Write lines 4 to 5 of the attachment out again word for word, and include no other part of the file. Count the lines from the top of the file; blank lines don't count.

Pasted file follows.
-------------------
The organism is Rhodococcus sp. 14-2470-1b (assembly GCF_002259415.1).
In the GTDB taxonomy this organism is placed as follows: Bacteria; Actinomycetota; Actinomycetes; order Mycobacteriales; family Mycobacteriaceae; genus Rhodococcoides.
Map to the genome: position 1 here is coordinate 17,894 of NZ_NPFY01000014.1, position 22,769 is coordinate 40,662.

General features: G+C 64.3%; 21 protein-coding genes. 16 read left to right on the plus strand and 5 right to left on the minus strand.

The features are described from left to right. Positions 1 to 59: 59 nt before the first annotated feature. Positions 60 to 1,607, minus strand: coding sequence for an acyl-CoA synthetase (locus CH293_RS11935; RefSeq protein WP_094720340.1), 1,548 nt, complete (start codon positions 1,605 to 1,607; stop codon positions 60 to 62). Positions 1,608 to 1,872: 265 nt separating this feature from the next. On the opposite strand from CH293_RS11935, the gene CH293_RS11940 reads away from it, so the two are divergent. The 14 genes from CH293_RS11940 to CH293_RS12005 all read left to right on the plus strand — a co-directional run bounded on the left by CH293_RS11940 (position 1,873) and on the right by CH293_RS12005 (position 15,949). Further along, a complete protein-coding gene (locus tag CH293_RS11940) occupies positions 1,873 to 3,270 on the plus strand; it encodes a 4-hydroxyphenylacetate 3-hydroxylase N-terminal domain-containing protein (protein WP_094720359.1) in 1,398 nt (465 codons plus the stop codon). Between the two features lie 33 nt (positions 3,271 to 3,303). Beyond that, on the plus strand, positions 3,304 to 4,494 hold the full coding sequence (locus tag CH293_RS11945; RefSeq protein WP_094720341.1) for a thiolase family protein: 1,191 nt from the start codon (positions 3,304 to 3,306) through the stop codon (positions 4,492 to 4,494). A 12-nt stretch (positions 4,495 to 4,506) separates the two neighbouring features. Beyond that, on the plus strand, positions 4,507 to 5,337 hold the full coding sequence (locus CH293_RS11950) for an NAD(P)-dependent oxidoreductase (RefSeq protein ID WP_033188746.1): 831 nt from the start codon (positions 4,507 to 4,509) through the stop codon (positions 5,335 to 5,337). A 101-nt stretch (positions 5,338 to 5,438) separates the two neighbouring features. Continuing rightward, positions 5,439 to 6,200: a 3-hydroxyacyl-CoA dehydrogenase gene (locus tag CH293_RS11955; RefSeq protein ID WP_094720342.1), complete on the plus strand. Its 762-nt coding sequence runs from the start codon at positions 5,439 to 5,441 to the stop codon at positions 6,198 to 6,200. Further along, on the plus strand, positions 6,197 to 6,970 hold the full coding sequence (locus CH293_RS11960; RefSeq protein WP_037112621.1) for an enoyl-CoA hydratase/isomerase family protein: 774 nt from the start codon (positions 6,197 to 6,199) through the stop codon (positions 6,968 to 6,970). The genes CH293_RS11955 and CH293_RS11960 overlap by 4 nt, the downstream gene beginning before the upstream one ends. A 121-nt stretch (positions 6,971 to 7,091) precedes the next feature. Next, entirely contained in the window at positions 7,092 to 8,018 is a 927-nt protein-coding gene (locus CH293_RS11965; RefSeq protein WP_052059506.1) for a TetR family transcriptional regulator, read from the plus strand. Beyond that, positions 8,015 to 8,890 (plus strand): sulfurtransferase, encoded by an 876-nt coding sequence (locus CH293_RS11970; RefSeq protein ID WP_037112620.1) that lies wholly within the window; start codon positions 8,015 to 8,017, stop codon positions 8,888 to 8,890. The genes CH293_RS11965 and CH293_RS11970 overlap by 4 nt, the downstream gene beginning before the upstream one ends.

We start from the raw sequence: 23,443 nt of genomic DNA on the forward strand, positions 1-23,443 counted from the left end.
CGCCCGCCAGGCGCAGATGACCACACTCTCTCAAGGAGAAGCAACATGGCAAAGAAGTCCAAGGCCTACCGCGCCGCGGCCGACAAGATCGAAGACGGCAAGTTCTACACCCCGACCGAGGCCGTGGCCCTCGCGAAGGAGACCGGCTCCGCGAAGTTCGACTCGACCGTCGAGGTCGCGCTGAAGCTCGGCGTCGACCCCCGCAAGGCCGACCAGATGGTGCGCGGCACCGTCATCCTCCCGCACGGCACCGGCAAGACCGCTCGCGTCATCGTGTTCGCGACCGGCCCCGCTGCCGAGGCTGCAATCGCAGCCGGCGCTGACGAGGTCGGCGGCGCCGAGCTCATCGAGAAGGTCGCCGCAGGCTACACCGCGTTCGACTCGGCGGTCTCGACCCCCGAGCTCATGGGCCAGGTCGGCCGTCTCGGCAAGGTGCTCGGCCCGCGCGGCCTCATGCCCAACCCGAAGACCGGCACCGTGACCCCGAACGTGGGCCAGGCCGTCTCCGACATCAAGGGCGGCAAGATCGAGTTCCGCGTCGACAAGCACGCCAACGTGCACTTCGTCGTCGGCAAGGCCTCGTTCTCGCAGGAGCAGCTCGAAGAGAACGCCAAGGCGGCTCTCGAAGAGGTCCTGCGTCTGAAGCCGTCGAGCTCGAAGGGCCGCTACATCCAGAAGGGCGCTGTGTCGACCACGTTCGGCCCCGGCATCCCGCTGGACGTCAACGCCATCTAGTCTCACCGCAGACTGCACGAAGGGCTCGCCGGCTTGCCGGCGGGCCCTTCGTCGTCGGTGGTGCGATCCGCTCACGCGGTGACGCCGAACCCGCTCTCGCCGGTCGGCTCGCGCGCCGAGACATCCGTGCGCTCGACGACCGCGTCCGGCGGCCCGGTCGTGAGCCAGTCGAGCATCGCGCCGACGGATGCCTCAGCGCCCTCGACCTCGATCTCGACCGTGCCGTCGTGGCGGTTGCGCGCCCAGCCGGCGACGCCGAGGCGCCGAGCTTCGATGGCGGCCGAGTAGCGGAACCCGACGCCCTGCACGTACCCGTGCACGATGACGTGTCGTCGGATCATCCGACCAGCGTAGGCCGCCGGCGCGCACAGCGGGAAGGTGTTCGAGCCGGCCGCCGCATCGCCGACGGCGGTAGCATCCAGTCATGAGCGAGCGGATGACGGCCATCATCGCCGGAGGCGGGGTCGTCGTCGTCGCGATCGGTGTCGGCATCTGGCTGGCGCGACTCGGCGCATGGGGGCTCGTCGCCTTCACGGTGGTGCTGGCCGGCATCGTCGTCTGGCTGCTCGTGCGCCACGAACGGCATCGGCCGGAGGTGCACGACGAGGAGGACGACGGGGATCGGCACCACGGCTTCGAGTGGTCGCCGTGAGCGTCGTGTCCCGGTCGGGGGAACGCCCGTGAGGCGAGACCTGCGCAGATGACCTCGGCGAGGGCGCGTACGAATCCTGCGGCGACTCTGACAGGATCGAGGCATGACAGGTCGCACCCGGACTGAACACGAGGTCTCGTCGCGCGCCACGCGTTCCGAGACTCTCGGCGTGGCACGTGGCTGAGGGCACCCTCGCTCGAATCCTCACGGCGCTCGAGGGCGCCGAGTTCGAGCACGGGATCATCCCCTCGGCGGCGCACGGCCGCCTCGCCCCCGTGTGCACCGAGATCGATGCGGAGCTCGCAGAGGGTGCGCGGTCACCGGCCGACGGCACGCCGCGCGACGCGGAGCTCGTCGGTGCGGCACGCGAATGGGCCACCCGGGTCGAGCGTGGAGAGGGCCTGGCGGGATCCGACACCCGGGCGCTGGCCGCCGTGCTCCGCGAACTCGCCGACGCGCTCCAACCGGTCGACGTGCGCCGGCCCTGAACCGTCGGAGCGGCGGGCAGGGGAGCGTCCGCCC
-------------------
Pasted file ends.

General features: G+C 64.3%; 21 protein-coding genes. 16 read left to right on the plus strand and 5 right to left on the minus strand.

The features are described from left to right. Positions 1 to 59: 59 nt before the first annotated feature. Positions 60 to 1,607, minus strand: coding sequence for an acyl-CoA synthetase (locus CH293_RS11935; RefSeq protein WP_094720340.1), 1,548 nt, complete (start codon positions 1,605 to 1,607; stop codon positions 60 to 62). Positions 1,608 to 1,872: 265 nt separating this feature from the next. On the opposite strand from CH293_RS11935, the gene CH293_RS11940 reads away from it, so the two are divergent. The 14 genes from CH293_RS11940 to CH293_RS12005 all read left to right on the plus strand — a co-directional run bounded on the left by CH293_RS11940 (position 1,873) and on the right by CH293_RS12005 (position 15,949). Further along, a complete protein-coding gene (locus tag CH293_RS11940) occupies positions 1,873 to 3,270 on the plus strand; it encodes a 4-hydroxyphenylacetate 3-hydroxylase N-terminal domain-containing protein (protein WP_094720359.1) in 1,398 nt (465 codons plus the stop codon). Between the two features lie 33 nt (positions 3,271 to 3,303). Beyond that, on the plus strand, positions 3,304 to 4,494 hold the full coding sequence (locus tag CH293_RS11945; RefSeq protein WP_094720341.1) for a thiolase family protein: 1,191 nt from the start codon (positions 3,304 to 3,306) through the stop codon (positions 4,492 to 4,494). A 12-nt stretch (positions 4,495 to 4,506) separates the two neighbouring features. Beyond that, on the plus strand, positions 4,507 to 5,337 hold the full coding sequence (locus CH293_RS11950) for an NAD(P)-dependent oxidoreductase (RefSeq protein ID WP_033188746.1): 831 nt from the start codon (positions 4,507 to 4,509) through the stop codon (positions 5,335 to 5,337). A 101-nt stretch (positions 5,338 to 5,438) separates the two neighbouring features. Continuing rightward, positions 5,439 to 6,200: a 3-hydroxyacyl-CoA dehydrogenase gene (locus tag CH293_RS11955; RefSeq protein ID WP_094720342.1), complete on the plus strand. Its 762-nt coding sequence runs from the start codon at positions 5,439 to 5,441 to the stop codon at positions 6,198 to 6,200. Further along, on the plus strand, positions 6,197 to 6,970 hold the full coding sequence (locus CH293_RS11960; RefSeq protein WP_037112621.1) for an enoyl-CoA hydratase/isomerase family protein: 774 nt from the start codon (positions 6,197 to 6,199) through the stop codon (positions 6,968 to 6,970). The genes CH293_RS11955 and CH293_RS11960 overlap by 4 nt, the downstream gene beginning before the upstream one ends. A 121-nt stretch (positions 6,971 to 7,091) precedes the next feature. Next, entirely contained in the window at positions 7,092 to 8,018 is a 927-nt protein-coding gene (locus CH293_RS11965; RefSeq protein WP_052059506.1) for a TetR family transcriptional regulator, read from the plus strand. Beyond that, positions 8,015 to 8,890 (plus strand): sulfurtransferase, encoded by an 876-nt coding sequence (locus CH293_RS11970; RefSeq protein ID WP_037112620.1) that lies wholly within the window; start codon positions 8,015 to 8,017, stop codon positions 8,888 to 8,890. The genes CH293_RS11965 and CH293_RS11970 overlap by 4 nt, the downstream gene beginning before the upstream one ends.